11 11 Aggregation and Composition Composition discussed in

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11. 11 Aggregation and Composition (Composition discussed in Chapter 7) • Class aggregation: An

11. 11 Aggregation and Composition (Composition discussed in Chapter 7) • Class aggregation: An object of one class owns an object of another class • Class composition: A form of aggregation where the enclosing class controls the lifetime of the objects of the enclosed class • Supports the modeling of ‘has-a’ relationship between classes – enclosing class ‘has a(n)’ instance of the enclosed class 11 -1

Aggregation and Composition 11 -2

Aggregation and Composition 11 -2

Aggregation and Composition • In both aggregation and composition, the object of one class

Aggregation and Composition • In both aggregation and composition, the object of one class “owns” an object of another class. • With aggregation, the dependent object is standalone and can exist even if the owning class is not existent. • In composition, the object of the class that is owned by the object of it’s owning class cannot live on it’s own (also called “death relationship”). It will only live as a part of its owning object. 11 -3

Aggregation, Composition, and Object Lifetimes • Composition is a form of aggregation in which

Aggregation, Composition, and Object Lifetimes • Composition is a form of aggregation in which the lifetime of the owned object is the same as that of the owner object • Owned object is usually created as part of the owning object’s constructor, destroyed as part of owning object’s destructor 11 -4

Aggregation Example • Consider a generalized Car class and a Wheel class. – Car

Aggregation Example • Consider a generalized Car class and a Wheel class. – Car needs a Wheel object to function, – but Wheel can exist without a Car - it may be used in a Bike, Truck, Motorcycle, etc. 11 -5

Composition Example • Now consider a Car class and a engine class that is

Composition Example • Now consider a Car class and a engine class that is a specific type of engine, called Specific. Engine that is specific to that car, meaning that it cannot be used in any other car. – For example, a Mazda RX 8 (and RX 7) has a rotary engine. Very few cars have a rotary engine. – An object of Car class cannot exist without an object of Specific. Engine class, and an object of Specific. Engine has no significance without Car class. – i. e. , Car class solely “owns” the Specific. Engine class 11 -6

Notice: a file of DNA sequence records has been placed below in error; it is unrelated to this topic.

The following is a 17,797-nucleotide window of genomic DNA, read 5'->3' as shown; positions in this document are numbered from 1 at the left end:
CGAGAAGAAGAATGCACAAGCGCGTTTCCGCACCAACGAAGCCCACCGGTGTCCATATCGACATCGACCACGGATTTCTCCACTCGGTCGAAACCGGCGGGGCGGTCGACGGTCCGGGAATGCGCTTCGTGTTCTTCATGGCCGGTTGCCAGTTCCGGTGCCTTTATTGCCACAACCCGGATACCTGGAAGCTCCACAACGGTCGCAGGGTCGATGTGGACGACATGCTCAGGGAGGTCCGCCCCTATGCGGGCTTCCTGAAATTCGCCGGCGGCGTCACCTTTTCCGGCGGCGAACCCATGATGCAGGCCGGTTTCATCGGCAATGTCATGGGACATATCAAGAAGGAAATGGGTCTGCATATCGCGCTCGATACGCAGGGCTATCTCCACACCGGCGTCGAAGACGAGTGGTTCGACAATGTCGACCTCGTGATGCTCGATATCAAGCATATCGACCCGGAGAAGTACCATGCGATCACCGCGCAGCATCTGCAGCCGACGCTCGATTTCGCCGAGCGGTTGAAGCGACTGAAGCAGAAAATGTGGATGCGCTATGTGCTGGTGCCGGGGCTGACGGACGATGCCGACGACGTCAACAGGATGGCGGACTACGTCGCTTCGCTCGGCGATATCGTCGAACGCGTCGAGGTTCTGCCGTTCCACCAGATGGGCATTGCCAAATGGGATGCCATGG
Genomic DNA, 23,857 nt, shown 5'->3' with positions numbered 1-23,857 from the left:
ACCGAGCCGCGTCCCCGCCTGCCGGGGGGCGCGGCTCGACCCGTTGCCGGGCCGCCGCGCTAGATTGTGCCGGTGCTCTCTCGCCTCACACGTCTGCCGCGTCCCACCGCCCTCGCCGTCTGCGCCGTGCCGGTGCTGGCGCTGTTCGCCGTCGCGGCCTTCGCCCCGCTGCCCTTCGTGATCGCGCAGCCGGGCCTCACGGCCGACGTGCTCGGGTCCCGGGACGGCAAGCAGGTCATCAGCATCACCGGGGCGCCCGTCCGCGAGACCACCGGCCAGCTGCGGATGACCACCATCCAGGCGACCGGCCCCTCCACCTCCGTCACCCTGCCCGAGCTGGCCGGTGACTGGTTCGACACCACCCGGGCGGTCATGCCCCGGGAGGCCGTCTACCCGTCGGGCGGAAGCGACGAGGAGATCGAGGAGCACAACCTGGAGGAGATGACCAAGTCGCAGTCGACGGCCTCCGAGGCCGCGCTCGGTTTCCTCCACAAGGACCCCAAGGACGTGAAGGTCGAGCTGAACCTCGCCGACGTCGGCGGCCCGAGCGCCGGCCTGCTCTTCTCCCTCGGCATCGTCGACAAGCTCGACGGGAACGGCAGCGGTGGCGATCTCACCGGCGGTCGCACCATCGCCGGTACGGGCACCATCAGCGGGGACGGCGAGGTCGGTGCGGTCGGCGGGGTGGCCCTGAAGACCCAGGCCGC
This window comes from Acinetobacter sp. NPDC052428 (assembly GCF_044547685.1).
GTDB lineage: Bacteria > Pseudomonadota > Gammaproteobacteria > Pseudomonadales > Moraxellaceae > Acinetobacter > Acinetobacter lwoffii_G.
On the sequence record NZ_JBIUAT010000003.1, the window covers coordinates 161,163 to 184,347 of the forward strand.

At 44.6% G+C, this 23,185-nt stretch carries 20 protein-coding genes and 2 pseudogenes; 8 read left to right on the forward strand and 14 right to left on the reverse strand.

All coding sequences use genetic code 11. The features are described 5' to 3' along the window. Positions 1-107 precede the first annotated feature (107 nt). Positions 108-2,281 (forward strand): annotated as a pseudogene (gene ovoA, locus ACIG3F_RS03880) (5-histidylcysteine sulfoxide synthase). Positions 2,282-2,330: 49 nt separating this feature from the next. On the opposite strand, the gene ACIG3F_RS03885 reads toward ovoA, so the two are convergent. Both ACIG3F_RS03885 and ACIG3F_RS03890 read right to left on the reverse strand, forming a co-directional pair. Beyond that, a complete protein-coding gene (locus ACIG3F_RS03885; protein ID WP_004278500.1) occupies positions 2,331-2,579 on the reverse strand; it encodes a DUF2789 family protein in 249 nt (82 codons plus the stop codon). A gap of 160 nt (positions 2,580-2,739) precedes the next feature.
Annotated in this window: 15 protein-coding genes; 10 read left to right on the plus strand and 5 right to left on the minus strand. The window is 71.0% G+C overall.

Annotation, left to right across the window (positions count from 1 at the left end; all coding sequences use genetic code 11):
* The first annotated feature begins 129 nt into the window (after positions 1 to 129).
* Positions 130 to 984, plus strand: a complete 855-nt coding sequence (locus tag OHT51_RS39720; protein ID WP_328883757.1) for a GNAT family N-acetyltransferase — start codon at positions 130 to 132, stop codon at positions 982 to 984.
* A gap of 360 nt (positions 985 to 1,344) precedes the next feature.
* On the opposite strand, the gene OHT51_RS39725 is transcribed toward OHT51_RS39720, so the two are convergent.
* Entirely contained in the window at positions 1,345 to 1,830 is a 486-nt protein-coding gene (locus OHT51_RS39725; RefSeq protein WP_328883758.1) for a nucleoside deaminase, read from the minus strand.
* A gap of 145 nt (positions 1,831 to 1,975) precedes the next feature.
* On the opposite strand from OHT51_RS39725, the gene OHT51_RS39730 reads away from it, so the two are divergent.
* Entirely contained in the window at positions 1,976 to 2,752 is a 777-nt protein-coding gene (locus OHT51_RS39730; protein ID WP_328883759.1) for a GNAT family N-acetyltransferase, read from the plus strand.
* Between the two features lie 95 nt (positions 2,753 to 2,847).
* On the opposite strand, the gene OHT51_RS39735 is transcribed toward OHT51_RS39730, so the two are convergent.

Object Composition class Student. Info { private: string first. Name, last. Name; . .

Object Composition class Student. Info { private: string first. Name, last. Name; . . . }; class Student { private: Student. Info personal. Data; . . . publice: Student(string fname, string lname) { first. Name = fname; last. Name = lname; } }; 11 -7

Member Initialization Lists • Used in constructors for classes involved in aggregation. • Allows

Member Initialization Lists • Used in constructors for classes involved in aggregation. • Allows constructor for enclosing class to pass arguments to the constructor of the enclosed class • Notation: owner_class(parameters): owned_class(parameters); 11 -8

Member Initialization Lists Use: class Student. Info { string first. Name, last. Name; .

Member Initialization Lists Use: class Student. Info { string first. Name, last. Name; . . . }; class Student { private: Student. Info personal. Data; public: Student(string fname, string lname): Student. Info(fname, lname); }; 11 -9

Member Initialization Lists • Member Initialization lists can be used to simplify the coding

Member Initialization Lists • Member Initialization lists can be used to simplify the coding of constructors • Should keep the entries in the initialization list in the same order as they are declared in the class 11 -10

Object Composition class Date { private: string month; int day, year; public: Date(string m,

Object Composition class Date { private: string month; int day, year; public: Date(string m, int d, int y): // initialization list month(m), day(d), year(y) {} }; class Person { private: string name; Date date. Of. Birth; public: Person(string name, string month, int day, int year): date. Of. Birth(month, day, year) // init list { this->name = name; } }; 11 -11

Object Composition class Date { private: string month; int day, year; public: Date(string m,

Object Composition class Date { private: string month; int day, year; public: Date(string m, int d, int y): month(m), day(d), year(y) {} }; class Person { private: string name; Date date. Of. Birth; public: Person(string name, string month, int day, int year): name(name), date. Of. Birth(month, day, year) {} }; 11 -12

Aggregation Through Pointers • A ‘has-a’ relationship can be implemented by owning a pointer

Aggregation Through Pointers • A ‘has-a’ relationship can be implemented by owning a pointer to an object • Can be used when multiple objects of a class may ‘have’ the same attribute for a member – ex: students who may have the same city/state/ zipcode or country • Using pointers minimizes data duplication and saves space 11 -13

Aggregation Through Pointers class Date { private: string month; int day, year; … //

Aggregation Through Pointers class Date { private: string month; int day, year; … // rest is the same as before }; class Country { private: string name; … // possibly other fields }; class Person { private: string name; Date date. Of. Birth; shared_ptr<Country> p. Country; public: Person(string name, string month, int day, int year, shared_ptr<Country>& p. C): name(name), date. Of. Birth(month, day, year), p. Country(p. C) {} }; 11 -14